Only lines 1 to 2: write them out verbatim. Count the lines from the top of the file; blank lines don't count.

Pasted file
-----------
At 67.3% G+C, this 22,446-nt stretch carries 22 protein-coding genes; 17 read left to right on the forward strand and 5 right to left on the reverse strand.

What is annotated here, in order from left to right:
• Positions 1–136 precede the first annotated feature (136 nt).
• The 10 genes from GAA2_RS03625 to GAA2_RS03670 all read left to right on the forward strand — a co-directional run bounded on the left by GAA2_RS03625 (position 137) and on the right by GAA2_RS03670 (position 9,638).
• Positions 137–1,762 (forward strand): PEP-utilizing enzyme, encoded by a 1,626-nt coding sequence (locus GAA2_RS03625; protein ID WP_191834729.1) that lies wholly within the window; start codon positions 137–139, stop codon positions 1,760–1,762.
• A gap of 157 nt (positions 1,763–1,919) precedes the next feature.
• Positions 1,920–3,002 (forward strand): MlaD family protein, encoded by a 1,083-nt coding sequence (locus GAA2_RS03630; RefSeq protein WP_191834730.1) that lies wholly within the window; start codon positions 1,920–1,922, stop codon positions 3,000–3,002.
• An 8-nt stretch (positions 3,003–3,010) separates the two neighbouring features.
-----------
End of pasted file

At 67.3% G+C, this 22,446-nt stretch carries 22 protein-coding genes; 17 read left to right on the forward strand and 5 right to left on the reverse strand.

What is annotated here, in order from left to right: